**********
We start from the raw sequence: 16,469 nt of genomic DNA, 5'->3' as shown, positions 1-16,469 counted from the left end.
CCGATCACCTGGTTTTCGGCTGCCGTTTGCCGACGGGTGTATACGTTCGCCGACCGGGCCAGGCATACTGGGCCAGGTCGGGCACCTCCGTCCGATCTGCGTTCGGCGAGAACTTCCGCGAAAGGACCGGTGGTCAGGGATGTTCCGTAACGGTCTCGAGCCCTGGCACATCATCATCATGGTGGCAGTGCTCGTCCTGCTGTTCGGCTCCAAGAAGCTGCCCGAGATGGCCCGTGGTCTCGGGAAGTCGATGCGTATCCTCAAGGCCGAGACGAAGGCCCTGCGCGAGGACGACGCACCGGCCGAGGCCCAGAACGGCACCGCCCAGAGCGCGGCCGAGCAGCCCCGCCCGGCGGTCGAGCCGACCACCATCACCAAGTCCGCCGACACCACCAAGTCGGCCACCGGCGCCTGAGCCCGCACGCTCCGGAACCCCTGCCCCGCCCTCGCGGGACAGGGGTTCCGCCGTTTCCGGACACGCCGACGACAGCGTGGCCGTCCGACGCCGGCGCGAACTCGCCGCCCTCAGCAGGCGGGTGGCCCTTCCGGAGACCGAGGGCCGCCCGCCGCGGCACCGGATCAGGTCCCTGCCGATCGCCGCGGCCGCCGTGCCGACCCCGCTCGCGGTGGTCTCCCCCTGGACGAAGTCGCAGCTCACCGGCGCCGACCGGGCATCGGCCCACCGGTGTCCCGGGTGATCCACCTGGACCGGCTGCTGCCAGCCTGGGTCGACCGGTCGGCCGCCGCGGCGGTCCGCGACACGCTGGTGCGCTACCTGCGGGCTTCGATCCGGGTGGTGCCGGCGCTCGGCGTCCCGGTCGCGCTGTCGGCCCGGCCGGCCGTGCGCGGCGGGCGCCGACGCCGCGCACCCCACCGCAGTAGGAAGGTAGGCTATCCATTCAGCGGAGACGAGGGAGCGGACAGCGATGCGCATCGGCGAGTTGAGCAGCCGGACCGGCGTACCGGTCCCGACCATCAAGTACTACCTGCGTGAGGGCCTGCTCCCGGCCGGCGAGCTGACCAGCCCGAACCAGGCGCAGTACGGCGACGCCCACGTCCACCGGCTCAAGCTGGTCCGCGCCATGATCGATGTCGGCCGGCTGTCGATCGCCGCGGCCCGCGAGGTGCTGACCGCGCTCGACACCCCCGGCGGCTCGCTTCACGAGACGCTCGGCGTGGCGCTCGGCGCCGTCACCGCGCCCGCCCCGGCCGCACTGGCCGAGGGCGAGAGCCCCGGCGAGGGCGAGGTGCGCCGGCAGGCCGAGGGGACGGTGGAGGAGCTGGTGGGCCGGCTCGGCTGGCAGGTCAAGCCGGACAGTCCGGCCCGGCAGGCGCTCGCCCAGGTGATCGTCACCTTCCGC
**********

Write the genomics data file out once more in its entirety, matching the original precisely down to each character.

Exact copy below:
We start from the raw sequence: 16,469 nt of genomic DNA, 5'->3' as shown, positions 1-16,469 counted from the left end.
CCGATCACCTGGTTTTCGGCTGCCGTTTGCCGACGGGTGTATACGTTCGCCGACCGGGCCAGGCATACTGGGCCAGGTCGGGCACCTCCGTCCGATCTGCGTTCGGCGAGAACTTCCGCGAAAGGACCGGTGGTCAGGGATGTTCCGTAACGGTCTCGAGCCCTGGCACATCATCATCATGGTGGCAGTGCTCGTCCTGCTGTTCGGCTCCAAGAAGCTGCCCGAGATGGCCCGTGGTCTCGGGAAGTCGATGCGTATCCTCAAGGCCGAGACGAAGGCCCTGCGCGAGGACGACGCACCGGCCGAGGCCCAGAACGGCACCGCCCAGAGCGCGGCCGAGCAGCCCCGCCCGGCGGTCGAGCCGACCACCATCACCAAGTCCGCCGACACCACCAAGTCGGCCACCGGCGCCTGAGCCCGCACGCTCCGGAACCCCTGCCCCGCCCTCGCGGGACAGGGGTTCCGCCGTTTCCGGACACGCCGACGACAGCGTGGCCGTCCGACGCCGGCGCGAACTCGCCGCCCTCAGCAGGCGGGTGGCCCTTCCGGAGACCGAGGGCCGCCCGCCGCGGCACCGGATCAGGTCCCTGCCGATCGCCGCGGCCGCCGTGCCGACCCCGCTCGCGGTGGTCTCCCCCTGGACGAAGTCGCAGCTCACCGGCGCCGACCGGGCATCGGCCCACCGGTGTCCCGGGTGATCCACCTGGACCGGCTGCTGCCAGCCTGGGTCGACCGGTCGGCCGCCGCGGCGGTCCGCGACACGCTGGTGCGCTACCTGCGGGCTTCGATCCGGGTGGTGCCGGCGCTCGGCGTCCCGGTCGCGCTGTCGGCCCGGCCGGCCGTGCGCGGCGGGCGCCGACGCCGCGCACCCCACCGCAGTAGGAAGGTAGGCTATCCATTCAGCGGAGACGAGGGAGCGGACAGCGATGCGCATCGGCGAGTTGAGCAGCCGGACCGGCGTACCGGTCCCGACCATCAAGTACTACCTGCGTGAGGGCCTGCTCCCGGCCGGCGAGCTGACCAGCCCGAACCAGGCGCAGTACGGCGACGCCCACGTCCACCGGCTCAAGCTGGTCCGCGCCATGATCGATGTCGGCCGGCTGTCGATCGCCGCGGCCCGCGAGGTGCTGACCGCGCTCGACACCCCCGGCGGCTCGCTTCACGAGACGCTCGGCGTGGCGCTCGGCGCCGTCACCGCGCCCGCCCCGGCCGCACTGGCCGAGGGCGAGAGCCCCGGCGAGGGCGAGGTGCGCCGGCAGGCCGAGGGGACGGTGGAGGAGCTGGTGGGCCGGCTCGGCTGGCAGGTCAAGCCGGACAGTCCGGCCCGGCAGGCGCTCGCCCAGGTGATCGTCACCTTCCGC